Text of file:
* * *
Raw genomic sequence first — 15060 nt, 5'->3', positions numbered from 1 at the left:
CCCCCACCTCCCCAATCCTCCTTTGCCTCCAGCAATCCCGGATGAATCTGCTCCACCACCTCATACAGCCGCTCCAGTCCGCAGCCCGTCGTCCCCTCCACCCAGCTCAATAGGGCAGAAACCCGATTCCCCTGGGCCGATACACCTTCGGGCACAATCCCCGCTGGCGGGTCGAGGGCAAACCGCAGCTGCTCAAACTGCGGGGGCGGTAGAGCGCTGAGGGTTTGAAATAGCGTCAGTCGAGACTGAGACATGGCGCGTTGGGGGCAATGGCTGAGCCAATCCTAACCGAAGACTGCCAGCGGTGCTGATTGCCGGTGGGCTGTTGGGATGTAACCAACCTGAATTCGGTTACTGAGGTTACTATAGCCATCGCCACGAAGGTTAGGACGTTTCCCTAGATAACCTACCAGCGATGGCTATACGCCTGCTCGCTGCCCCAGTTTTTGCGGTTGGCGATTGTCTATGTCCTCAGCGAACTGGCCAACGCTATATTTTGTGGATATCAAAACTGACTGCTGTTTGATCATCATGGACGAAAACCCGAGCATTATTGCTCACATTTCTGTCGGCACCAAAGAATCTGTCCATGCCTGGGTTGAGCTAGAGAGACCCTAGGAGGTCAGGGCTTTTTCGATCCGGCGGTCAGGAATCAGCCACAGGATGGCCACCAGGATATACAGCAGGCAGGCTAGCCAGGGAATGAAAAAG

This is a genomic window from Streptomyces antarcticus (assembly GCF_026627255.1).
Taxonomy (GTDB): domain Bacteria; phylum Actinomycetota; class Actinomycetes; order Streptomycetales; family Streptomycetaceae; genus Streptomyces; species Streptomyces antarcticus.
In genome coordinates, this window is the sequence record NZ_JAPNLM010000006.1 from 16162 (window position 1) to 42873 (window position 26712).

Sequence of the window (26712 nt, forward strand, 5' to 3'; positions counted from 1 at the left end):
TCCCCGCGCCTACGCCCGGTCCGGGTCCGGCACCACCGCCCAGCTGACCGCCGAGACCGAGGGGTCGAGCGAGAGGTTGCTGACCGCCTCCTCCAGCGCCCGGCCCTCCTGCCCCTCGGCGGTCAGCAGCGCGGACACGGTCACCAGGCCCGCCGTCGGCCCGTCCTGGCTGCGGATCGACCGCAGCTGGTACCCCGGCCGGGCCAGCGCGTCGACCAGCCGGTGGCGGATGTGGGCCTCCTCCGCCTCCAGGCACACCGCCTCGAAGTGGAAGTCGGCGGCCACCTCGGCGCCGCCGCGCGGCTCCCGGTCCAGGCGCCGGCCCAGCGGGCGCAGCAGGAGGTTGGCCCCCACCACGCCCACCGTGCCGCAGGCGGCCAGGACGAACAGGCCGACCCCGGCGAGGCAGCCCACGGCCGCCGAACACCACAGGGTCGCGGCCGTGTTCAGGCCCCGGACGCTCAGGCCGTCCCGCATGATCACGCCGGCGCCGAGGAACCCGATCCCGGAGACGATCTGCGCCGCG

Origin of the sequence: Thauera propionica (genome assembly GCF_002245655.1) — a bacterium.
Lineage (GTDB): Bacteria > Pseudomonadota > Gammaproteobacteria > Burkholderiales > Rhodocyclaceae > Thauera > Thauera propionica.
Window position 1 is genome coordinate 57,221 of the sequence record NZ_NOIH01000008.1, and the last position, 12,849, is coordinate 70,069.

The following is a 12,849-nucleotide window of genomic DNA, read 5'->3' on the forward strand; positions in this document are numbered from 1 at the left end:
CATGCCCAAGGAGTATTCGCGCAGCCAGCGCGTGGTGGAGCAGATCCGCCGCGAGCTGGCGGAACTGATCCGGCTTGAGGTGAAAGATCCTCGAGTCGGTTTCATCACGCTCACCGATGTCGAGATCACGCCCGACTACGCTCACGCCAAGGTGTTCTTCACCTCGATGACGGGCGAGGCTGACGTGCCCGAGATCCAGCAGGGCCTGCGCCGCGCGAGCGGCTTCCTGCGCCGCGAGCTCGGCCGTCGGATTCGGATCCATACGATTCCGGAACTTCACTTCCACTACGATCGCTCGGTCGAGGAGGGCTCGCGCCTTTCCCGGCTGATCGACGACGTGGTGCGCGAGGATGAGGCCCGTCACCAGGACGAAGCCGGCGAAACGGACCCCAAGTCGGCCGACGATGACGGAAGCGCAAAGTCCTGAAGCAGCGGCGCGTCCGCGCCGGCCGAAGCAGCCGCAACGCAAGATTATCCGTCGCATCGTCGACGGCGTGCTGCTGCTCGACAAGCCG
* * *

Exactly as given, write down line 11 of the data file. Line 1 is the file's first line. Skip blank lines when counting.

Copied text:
The following is a 12,849-nucleotide window of genomic DNA, read 5'->3' on the forward strand; positions in this document are numbered from 1 at the left end: